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Under the Affordable Care Act, large numbers of homeless adults gained Medicaid coverage and policymakers began to identify strategies to improve care and reduce avoidable hospital costs for homeless populations. “Medicaid Utilization and Spending among Homeless Adults in New Jersey: Implications for Medicaid‐Funded Tenancy Support Services” was published in The Milbank Quarterly by MedStar investigator Dr. Derek Delia, Director of Health Economics Research at MHRI. The study sought to examine data that would suggest tenancy support services (TSS) can reduce avoidable health care spending.
The study utilized linked data from the Homeless Management Information System and Medicaid claims to identify homeless adults who could be eligible for Medicaid TSS in New Jersey. The data compares their Medicaid utilization and spending patterns to matched non-homeless beneficiaries. Homeless adult beneficiaries have higher levels of health care needs compared to non-homeless adult Medicaid beneficiaries.
In 2016, more than 8,400 adults in New Jersey were estimated to be eligible for Medicaid TSS. Approximately 4,000 adults were living in permanent supportive housing, 800 formally designated as chronically homeless and 1,300 who were likely eligible for the chronically homeless designation, and over 2,000 who were at risk of becoming chronically homeless. In this study, the homeless adults tended to have substantial difficulties with mental health and substance abuse disorders and are more inclined to visit the emergency department or require inpatient admission. The results showed that Medicaid spending for a homeless beneficiary eligible for TSS ranged from 10% to 27% ($1,362 - $5,727) over what was spent on a non-homeless Medicaid beneficiary.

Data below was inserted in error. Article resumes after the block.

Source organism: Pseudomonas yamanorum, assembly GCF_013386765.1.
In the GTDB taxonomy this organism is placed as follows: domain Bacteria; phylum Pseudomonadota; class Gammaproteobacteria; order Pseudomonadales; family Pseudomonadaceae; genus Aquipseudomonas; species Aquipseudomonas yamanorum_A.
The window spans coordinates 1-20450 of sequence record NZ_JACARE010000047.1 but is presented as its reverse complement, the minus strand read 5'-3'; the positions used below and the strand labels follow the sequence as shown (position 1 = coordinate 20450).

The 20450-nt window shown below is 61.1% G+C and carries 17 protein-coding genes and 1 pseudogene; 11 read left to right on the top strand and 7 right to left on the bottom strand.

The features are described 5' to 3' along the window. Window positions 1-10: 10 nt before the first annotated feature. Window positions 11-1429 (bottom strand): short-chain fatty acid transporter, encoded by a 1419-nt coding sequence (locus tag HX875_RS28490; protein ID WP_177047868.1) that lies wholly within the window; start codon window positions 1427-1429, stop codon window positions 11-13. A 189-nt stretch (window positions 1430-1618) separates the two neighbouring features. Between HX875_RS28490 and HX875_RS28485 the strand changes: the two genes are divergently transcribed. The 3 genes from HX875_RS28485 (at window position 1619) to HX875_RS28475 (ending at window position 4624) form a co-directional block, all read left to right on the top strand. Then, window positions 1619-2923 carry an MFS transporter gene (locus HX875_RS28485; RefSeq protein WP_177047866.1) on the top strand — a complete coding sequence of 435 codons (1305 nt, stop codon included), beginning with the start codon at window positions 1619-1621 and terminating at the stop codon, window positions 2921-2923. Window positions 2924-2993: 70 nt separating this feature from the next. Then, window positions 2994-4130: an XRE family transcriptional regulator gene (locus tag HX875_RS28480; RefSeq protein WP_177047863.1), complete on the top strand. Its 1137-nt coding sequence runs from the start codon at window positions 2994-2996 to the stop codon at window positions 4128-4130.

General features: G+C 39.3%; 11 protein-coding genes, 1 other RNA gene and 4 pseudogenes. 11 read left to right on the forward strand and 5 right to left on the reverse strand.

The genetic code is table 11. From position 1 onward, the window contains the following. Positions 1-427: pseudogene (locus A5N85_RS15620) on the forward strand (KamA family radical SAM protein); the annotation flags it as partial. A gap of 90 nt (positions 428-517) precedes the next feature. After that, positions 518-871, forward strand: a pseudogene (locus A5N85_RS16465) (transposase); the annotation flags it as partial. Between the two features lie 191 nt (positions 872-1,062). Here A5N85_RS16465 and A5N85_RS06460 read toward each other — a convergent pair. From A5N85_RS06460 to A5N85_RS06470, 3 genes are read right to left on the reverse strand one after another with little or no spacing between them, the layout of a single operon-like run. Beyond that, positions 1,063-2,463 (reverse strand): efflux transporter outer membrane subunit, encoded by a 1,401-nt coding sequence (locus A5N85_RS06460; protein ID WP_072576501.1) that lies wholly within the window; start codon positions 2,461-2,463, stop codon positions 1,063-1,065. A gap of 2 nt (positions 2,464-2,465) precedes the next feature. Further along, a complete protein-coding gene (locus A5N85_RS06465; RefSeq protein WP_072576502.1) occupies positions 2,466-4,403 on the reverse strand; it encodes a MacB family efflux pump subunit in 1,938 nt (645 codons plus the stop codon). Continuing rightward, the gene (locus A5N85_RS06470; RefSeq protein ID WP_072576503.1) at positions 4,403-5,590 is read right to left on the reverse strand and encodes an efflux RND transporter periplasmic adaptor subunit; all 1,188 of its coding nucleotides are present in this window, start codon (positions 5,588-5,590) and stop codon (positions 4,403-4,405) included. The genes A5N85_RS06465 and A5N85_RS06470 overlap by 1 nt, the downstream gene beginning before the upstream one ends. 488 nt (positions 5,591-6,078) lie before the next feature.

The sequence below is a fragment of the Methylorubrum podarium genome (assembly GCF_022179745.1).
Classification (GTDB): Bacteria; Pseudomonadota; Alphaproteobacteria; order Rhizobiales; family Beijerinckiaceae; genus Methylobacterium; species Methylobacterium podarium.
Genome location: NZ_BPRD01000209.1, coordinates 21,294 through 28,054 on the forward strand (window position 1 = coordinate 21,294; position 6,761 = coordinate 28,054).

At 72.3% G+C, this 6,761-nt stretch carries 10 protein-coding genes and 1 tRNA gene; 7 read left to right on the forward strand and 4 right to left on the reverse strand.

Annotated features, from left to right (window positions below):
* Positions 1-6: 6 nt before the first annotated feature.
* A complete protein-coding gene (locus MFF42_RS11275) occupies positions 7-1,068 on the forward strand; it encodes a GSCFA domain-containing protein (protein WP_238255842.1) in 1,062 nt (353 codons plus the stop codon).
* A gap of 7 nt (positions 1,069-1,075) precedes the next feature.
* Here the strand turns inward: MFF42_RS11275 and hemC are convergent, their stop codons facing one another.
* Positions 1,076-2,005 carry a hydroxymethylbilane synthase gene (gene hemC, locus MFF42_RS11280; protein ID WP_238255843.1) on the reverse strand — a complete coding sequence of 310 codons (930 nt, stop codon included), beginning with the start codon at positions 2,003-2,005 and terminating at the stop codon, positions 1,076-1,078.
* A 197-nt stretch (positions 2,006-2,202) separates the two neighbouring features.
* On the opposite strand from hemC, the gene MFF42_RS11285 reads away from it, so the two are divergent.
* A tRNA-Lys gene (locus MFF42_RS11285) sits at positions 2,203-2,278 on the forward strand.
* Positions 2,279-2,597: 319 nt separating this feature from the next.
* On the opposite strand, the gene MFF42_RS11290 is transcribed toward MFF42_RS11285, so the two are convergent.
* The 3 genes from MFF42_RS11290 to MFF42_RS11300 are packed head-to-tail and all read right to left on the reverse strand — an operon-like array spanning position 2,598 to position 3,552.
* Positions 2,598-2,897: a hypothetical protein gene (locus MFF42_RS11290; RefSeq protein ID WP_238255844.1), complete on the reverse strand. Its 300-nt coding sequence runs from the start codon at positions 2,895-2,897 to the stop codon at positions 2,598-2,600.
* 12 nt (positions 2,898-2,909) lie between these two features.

The study found emergency care and inpatient admissions can possibly be avoided when individuals have access to high-quality, community-based care. Providing tenancy support services to homeless adults may help the population achieve stable housing and other healthy living conditions. In conclusion, Medicaid funding for TSS could reduce avoidable Medicaid utilization and spending.
The research team included Derek DeLia, PhD, from MedStar Health Research Institute in collaboration with researchers from the Rutgers Center for State Health Policy, Monarch Housing Associates, and Rutgers School of Social Work.
The Milibank Quarterly, DOI: 10.1111/1468-0009.12446